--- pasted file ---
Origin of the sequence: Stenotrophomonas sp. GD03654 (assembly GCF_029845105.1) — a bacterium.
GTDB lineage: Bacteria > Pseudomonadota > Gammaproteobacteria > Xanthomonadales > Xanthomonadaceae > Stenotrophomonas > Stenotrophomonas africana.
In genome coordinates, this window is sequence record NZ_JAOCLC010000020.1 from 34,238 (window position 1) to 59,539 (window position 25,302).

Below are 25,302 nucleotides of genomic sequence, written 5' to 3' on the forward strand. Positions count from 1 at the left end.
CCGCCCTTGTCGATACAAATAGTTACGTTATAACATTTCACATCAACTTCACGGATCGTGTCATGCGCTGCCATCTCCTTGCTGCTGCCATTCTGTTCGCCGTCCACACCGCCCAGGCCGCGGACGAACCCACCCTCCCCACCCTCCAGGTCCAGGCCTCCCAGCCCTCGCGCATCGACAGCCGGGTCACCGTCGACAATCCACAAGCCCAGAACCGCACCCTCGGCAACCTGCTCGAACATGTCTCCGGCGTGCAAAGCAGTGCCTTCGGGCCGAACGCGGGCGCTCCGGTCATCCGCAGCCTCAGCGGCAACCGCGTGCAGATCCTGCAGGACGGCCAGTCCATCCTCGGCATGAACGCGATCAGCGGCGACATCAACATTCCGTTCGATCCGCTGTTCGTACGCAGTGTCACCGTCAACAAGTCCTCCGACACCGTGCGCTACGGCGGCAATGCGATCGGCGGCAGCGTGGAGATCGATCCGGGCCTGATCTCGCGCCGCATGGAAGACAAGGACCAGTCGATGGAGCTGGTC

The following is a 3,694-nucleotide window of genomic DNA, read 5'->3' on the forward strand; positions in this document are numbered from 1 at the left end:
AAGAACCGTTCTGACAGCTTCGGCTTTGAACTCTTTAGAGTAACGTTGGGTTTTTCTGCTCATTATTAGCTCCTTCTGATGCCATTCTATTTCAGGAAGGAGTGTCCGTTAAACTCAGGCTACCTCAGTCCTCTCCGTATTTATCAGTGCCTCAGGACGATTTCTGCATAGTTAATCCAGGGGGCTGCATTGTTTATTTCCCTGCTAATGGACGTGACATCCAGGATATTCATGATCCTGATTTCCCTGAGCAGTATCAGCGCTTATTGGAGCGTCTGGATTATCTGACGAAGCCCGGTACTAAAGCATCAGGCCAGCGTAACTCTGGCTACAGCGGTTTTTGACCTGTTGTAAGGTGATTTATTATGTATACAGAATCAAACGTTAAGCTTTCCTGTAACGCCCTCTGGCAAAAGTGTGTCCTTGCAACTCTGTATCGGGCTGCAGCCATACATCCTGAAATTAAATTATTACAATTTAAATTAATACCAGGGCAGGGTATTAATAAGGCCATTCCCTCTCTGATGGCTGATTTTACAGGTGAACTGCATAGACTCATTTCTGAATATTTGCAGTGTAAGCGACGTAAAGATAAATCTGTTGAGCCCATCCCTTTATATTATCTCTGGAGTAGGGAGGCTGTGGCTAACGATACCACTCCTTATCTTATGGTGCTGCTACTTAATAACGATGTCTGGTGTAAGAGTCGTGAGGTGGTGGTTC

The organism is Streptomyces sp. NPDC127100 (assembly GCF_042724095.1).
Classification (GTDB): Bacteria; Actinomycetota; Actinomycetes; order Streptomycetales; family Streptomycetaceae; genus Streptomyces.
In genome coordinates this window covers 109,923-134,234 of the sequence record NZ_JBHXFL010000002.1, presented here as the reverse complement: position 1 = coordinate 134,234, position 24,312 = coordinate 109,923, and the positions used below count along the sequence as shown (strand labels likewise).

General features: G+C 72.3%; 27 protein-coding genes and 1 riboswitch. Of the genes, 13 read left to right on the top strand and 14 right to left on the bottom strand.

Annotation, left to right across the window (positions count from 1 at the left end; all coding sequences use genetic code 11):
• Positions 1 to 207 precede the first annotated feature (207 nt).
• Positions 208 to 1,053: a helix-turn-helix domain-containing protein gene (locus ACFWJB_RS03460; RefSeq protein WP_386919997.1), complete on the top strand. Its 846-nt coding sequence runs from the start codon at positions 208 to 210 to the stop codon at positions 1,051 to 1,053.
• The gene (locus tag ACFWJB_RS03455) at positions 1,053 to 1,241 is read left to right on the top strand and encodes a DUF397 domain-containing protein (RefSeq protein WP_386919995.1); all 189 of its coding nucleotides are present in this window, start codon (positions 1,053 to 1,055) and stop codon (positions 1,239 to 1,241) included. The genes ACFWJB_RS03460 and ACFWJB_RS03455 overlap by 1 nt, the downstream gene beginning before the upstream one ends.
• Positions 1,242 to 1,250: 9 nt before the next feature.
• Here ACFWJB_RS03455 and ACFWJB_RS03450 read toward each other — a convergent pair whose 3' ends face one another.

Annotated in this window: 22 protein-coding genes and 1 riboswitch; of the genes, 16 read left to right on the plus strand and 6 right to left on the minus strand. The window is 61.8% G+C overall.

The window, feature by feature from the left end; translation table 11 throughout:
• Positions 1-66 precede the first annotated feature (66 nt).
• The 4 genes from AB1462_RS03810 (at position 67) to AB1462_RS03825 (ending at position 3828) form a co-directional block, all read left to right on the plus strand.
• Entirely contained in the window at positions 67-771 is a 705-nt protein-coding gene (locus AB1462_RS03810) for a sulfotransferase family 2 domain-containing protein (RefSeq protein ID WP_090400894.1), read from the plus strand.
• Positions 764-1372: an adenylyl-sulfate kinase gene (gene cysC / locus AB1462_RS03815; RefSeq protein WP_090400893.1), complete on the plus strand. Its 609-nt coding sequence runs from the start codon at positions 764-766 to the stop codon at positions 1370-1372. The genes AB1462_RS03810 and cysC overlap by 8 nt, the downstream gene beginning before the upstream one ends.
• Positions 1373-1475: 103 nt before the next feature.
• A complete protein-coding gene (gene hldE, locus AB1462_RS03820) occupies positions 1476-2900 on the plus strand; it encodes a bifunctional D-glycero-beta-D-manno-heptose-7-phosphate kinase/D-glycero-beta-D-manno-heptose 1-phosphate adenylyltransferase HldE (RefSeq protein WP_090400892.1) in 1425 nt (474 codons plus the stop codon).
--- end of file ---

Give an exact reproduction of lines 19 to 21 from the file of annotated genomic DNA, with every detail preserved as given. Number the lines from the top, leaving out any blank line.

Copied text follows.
The window, feature by feature from the left end; translation table 11 throughout:
• Positions 1-66 precede the first annotated feature (66 nt).
• The 4 genes from AB1462_RS03810 (at position 67) to AB1462_RS03825 (ending at position 3828) form a co-directional block, all read left to right on the plus strand.